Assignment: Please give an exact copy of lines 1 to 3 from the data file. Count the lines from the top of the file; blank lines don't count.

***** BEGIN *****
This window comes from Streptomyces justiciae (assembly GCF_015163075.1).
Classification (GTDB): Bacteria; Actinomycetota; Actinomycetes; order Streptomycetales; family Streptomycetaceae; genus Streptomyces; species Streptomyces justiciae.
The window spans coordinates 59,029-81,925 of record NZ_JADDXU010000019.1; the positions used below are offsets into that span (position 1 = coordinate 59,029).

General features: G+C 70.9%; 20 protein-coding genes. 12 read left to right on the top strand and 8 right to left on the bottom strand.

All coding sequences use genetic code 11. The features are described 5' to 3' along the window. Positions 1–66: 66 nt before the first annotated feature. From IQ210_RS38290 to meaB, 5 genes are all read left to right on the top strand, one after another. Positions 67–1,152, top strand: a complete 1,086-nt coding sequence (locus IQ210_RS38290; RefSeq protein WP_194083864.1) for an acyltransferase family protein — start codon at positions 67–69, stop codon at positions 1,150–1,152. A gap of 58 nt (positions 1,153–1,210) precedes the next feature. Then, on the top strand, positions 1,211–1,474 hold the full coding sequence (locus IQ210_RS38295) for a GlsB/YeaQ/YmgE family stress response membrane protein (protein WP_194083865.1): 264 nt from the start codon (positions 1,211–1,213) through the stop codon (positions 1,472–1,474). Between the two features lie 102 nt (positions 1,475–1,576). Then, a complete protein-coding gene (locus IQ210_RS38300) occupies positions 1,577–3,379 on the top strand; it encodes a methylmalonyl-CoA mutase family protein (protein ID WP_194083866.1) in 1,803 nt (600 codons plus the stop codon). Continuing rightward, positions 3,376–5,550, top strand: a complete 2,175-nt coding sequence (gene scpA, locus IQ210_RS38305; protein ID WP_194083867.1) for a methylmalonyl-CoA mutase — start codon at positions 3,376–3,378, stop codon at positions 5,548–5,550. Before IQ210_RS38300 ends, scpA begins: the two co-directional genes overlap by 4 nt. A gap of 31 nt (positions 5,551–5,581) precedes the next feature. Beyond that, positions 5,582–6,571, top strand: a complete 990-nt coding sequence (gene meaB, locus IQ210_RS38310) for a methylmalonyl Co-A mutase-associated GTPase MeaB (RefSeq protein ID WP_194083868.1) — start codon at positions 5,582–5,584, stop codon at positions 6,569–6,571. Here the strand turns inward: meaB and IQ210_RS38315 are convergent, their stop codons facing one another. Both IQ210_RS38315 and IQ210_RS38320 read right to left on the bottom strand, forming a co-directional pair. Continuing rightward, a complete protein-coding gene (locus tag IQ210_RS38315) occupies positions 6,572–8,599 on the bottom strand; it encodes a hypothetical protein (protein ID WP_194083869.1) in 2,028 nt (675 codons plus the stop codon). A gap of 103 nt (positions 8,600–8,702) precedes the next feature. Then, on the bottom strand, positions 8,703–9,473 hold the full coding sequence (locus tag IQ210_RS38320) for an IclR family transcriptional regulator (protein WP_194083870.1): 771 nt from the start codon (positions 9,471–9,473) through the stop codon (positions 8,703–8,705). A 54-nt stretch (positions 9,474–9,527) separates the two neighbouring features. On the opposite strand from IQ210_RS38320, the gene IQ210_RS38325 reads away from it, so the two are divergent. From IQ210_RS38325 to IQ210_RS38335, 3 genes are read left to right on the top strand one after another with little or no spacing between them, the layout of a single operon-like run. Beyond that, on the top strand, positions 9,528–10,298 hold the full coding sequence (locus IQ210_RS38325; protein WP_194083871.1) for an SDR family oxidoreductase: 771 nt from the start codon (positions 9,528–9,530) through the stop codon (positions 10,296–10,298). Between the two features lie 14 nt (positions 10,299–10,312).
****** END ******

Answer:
This window comes from Streptomyces justiciae (assembly GCF_015163075.1).
Classification (GTDB): Bacteria; Actinomycetota; Actinomycetes; order Streptomycetales; family Streptomycetaceae; genus Streptomyces; species Streptomyces justiciae.
The window spans coordinates 59,029-81,925 of record NZ_JADDXU010000019.1; the positions used below are offsets into that span (position 1 = coordinate 59,029).